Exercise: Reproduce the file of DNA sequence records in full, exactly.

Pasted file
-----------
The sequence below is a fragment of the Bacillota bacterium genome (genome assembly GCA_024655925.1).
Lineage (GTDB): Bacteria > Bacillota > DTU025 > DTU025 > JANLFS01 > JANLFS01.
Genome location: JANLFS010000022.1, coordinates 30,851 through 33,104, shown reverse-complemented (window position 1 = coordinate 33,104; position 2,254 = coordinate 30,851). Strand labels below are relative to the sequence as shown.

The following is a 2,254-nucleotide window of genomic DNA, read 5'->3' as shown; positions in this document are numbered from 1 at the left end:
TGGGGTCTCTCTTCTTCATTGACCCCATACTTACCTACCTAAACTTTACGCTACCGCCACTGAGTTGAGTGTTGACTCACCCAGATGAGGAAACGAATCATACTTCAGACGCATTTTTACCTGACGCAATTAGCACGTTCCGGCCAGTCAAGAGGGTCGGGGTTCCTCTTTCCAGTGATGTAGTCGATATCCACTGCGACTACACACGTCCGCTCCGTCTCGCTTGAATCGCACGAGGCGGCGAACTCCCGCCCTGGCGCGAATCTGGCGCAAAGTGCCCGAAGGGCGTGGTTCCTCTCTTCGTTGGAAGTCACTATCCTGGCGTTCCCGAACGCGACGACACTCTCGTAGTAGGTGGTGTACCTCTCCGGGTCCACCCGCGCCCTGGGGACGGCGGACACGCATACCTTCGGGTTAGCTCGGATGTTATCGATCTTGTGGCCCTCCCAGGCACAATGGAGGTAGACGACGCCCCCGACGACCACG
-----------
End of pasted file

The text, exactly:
The sequence below is a fragment of the Bacillota bacterium genome (genome assembly GCA_024655925.1).
Lineage (GTDB): Bacteria > Bacillota > DTU025 > DTU025 > JANLFS01 > JANLFS01.
Genome location: JANLFS010000022.1, coordinates 30,851 through 33,104, shown reverse-complemented (window position 1 = coordinate 33,104; position 2,254 = coordinate 30,851). Strand labels below are relative to the sequence as shown.

The following is a 2,254-nucleotide window of genomic DNA, read 5'->3' as shown; positions in this document are numbered from 1 at the left end:
TGGGGTCTCTCTTCTTCATTGACCCCATACTTACCTACCTAAACTTTACGCTACCGCCACTGAGTTGAGTGTTGACTCACCCAGATGAGGAAACGAATCATACTTCAGACGCATTTTTACCTGACGCAATTAGCACGTTCCGGCCAGTCAAGAGGGTCGGGGTTCCTCTTTCCAGTGATGTAGTCGATATCCACTGCGACTACACACGTCCGCTCCGTCTCGCTTGAATCGCACGAGGCGGCGAACTCCCGCCCTGGCGCGAATCTGGCGCAAAGTGCCCGAAGGGCGTGGTTCCTCTCTTCGTTGGAAGTCACTATCCTGGCGTTCCCGAACGCGACGACACTCTCGTAGTAGGTGGTGTACCTCTCCGGGTCCACCCGCGCCCTGGGGACGGCGGACACGCATACCTTCGGGTTAGCTCGGATGTTATCGATCTTGTGGCCCTCCCAGGCACAATGGAGGTAGACGACGCCCCCGACGACCACG